Academic journal article Studies in Romanticism

The Wordsworths, the Greens, and the Limits of Sympathy

Academic journal article Studies in Romanticism

The Wordsworths, the Greens, and the Limits of Sympathy

Article excerpt

ON MARCH 19, 1808, GEORGE AND SARAH GREEN, HUSBAND AND WIFE, perished in Langdale Fell during a storm, leaving behind eight orphaned children, all under the age of sixteen and six under age eleven, an event which threw "the whole vale," in Dorothy Wordsworth's words, into "the greatest consternation." (1) Immediately Dorothy and Mary Wordsworth (William was in London) were "employed in laying schemes to prevent the children from falling into the hands of persons who may use them unkindly," which they regarded as likely if the children suffered the usual fate of orphans, being boarded out by the parish for a meager two shillings per week. (2) They began to solicit donations, and when William returned to Grasmere the following month the Wordsworths wrote a brief account of the events that they circulated to those who might be willing to contribute. (3) It seems that they were tireless in their efforts, as William was soon apologizing to Francis Wrangham for the "dim transcript made by a multiplying writer, we having had occasion to make so many copies." (4) One month after the tragedy, William sent S. T. Coleridge "Elegiac Stanzas composed in the Churchyard of Grasmere, Westmorland, a few days after the Internment there of a Man and his Wife, Inhabitants of the Vale, who were lost upon the neighbouring Mountains, on the night of the nineteenth of March last." The first lines read: "Who weeps for Strangers?--Many wept / For George and Sarah Green." He urged Coleridge to "turn these verses to any profit for the poor Orphans in any way, either by reciting, circulating in manuscript or publishing them." (5) Dorothy began her own record of the events, Narrative Concerning George and Sarah Green of the Parish of Grasmere addressed to a Friend, in April. Her Narrative was read by family members and close friends but remained unpublished during her lifetime. (6) By the middle of May more than 300 [pounds sterling] had been raised, and by September the subscription for the Green children approached 500 [pounds sterling]. For the next twenty-one years, the distribution of funds to the families who had taken in the orphans was overseen by a group of local women (including Mary Wordsworth), deservedly earning Ernest de Selincourt's praise as "a model of a simple act of charity wisely conceived and scrupulously administered" (11). For William, their involvement with the Greens represented the enormous potential of human sympathy to relieve poverty.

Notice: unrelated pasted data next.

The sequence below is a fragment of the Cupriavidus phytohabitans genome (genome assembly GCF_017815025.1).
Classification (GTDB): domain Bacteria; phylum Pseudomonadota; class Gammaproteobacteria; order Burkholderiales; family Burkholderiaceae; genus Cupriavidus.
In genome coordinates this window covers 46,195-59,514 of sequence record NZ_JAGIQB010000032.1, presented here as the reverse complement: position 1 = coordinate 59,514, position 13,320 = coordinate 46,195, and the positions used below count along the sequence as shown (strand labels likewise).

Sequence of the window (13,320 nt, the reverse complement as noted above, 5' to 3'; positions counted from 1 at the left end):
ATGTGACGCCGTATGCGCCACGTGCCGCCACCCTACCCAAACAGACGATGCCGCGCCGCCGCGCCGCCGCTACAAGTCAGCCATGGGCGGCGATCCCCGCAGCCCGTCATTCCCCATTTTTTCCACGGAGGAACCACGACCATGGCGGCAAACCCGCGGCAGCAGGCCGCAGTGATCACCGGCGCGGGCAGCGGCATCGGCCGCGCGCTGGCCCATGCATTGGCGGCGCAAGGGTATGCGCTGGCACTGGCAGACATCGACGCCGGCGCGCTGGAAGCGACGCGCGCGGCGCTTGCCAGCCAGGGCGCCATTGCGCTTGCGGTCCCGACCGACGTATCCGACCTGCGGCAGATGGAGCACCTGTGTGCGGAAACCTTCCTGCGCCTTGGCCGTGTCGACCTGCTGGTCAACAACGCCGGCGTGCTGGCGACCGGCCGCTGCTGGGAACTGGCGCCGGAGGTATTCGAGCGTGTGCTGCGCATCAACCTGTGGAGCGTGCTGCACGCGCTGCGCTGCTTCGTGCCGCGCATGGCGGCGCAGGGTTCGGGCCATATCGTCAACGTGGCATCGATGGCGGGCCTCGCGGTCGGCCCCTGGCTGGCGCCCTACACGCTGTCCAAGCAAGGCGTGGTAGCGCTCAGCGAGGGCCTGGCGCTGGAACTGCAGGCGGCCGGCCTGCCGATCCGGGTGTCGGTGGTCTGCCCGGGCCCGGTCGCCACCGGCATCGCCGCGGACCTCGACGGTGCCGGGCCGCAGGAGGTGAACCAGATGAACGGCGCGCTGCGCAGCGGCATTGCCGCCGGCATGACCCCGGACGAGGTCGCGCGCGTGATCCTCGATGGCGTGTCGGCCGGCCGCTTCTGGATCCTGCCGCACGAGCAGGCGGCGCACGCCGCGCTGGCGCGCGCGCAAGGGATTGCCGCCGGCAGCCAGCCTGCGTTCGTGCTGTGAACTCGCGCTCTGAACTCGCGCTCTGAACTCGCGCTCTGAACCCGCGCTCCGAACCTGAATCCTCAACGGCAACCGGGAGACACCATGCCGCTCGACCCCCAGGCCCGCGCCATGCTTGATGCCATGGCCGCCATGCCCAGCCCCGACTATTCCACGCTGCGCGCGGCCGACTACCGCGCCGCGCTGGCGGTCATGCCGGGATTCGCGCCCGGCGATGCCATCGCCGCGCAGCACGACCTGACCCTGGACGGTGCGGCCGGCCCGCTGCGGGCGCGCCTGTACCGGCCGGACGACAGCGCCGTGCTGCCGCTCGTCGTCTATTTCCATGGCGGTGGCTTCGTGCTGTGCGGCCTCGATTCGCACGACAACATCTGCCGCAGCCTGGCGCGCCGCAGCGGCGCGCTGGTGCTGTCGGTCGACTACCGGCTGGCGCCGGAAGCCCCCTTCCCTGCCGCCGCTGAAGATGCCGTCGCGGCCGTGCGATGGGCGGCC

But one could read the story of the Wordsworths' involvement in the Greens' suffering quite differently. The brief account that William and Dorothy wrote immediately after the tragedy to raise money might be examined for the way it establishes rigid requirements for the truly deserving poor. Compassion for the children is "more deeply felt," and there is "a general desire that more than ordinary exertions should be made" because of the parents' "frugality and industry" and "even cheerful endurance of extreme poverty," as well as their independence, for they went "without any assistance from the parish." (7) That the children were deemed more worthy of private assistance because their parents had been "cheerful" in their suffering suggests a far more qualified sympathy for the poor. We might also look at the decision to cap the subscription at 500 [pounds sterling], the subject of some controversy between Coleridge and Wordsworth. While Coleridge's letter on the subject is not extant, from Wordsworth's defensive reply--he felt compelled to offer no less than six reasons, which he enumerates one by one, for his decision to accept no more donations--we may surmise a strong objection on Coleridge's part. Michael Friedman, one of the few scholars to consider William's involvement with the Greens, reads this explanation to Coleridge as exemplifying "a Tory humanist conception of community structured by traditional social rank and degree and a belief that such a hierarchic community must be preserved. …

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